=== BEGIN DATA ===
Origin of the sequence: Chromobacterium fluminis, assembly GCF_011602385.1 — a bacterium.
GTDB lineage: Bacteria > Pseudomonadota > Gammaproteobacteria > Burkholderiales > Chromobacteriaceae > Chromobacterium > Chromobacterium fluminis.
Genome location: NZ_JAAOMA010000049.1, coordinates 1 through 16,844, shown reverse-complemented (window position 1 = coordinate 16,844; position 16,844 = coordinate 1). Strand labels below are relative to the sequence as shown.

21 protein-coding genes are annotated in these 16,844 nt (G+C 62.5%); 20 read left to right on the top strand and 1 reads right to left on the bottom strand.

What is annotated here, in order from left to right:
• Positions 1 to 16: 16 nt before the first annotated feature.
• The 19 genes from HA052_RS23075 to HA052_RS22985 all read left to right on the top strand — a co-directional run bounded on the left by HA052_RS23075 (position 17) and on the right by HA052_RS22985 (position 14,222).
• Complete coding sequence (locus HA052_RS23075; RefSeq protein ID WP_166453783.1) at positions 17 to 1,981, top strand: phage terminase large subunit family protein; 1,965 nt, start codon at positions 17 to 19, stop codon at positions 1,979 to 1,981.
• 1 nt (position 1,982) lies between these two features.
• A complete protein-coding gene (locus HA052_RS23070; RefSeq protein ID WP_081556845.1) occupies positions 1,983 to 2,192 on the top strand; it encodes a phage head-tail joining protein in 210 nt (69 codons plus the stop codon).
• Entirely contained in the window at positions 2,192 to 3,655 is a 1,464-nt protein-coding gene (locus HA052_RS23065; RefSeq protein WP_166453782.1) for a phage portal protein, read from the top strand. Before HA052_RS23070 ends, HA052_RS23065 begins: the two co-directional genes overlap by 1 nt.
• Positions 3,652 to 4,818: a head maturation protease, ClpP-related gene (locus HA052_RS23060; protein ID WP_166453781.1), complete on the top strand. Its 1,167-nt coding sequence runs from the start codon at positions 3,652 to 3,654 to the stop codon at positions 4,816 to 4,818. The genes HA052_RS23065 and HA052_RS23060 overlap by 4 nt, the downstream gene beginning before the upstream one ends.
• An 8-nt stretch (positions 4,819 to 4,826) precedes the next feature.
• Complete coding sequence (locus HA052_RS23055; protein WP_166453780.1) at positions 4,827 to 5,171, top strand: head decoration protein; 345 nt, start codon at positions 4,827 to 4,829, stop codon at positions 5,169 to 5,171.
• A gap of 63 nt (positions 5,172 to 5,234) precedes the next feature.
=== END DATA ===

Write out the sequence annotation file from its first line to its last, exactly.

Origin of the sequence: Chromobacterium fluminis, assembly GCF_011602385.1 — a bacterium.
GTDB lineage: Bacteria > Pseudomonadota > Gammaproteobacteria > Burkholderiales > Chromobacteriaceae > Chromobacterium > Chromobacterium fluminis.
Genome location: NZ_JAAOMA010000049.1, coordinates 1 through 16,844, shown reverse-complemented (window position 1 = coordinate 16,844; position 16,844 = coordinate 1). Strand labels below are relative to the sequence as shown.

21 protein-coding genes are annotated in these 16,844 nt (G+C 62.5%); 20 read left to right on the top strand and 1 reads right to left on the bottom strand.

What is annotated here, in order from left to right:
• Positions 1 to 16: 16 nt before the first annotated feature.
• The 19 genes from HA052_RS23075 to HA052_RS22985 all read left to right on the top strand — a co-directional run bounded on the left by HA052_RS23075 (position 17) and on the right by HA052_RS22985 (position 14,222).
• Complete coding sequence (locus HA052_RS23075; RefSeq protein ID WP_166453783.1) at positions 17 to 1,981, top strand: phage terminase large subunit family protein; 1,965 nt, start codon at positions 17 to 19, stop codon at positions 1,979 to 1,981.
• 1 nt (position 1,982) lies between these two features.
• A complete protein-coding gene (locus HA052_RS23070; RefSeq protein ID WP_081556845.1) occupies positions 1,983 to 2,192 on the top strand; it encodes a phage head-tail joining protein in 210 nt (69 codons plus the stop codon).
• Entirely contained in the window at positions 2,192 to 3,655 is a 1,464-nt protein-coding gene (locus HA052_RS23065; RefSeq protein WP_166453782.1) for a phage portal protein, read from the top strand. Before HA052_RS23070 ends, HA052_RS23065 begins: the two co-directional genes overlap by 1 nt.
• Positions 3,652 to 4,818: a head maturation protease, ClpP-related gene (locus HA052_RS23060; protein ID WP_166453781.1), complete on the top strand. Its 1,167-nt coding sequence runs from the start codon at positions 3,652 to 3,654 to the stop codon at positions 4,816 to 4,818. The genes HA052_RS23065 and HA052_RS23060 overlap by 4 nt, the downstream gene beginning before the upstream one ends.
• An 8-nt stretch (positions 4,819 to 4,826) precedes the next feature.
• Complete coding sequence (locus HA052_RS23055; protein WP_166453780.1) at positions 4,827 to 5,171, top strand: head decoration protein; 345 nt, start codon at positions 4,827 to 4,829, stop codon at positions 5,169 to 5,171.
• A gap of 63 nt (positions 5,172 to 5,234) precedes the next feature.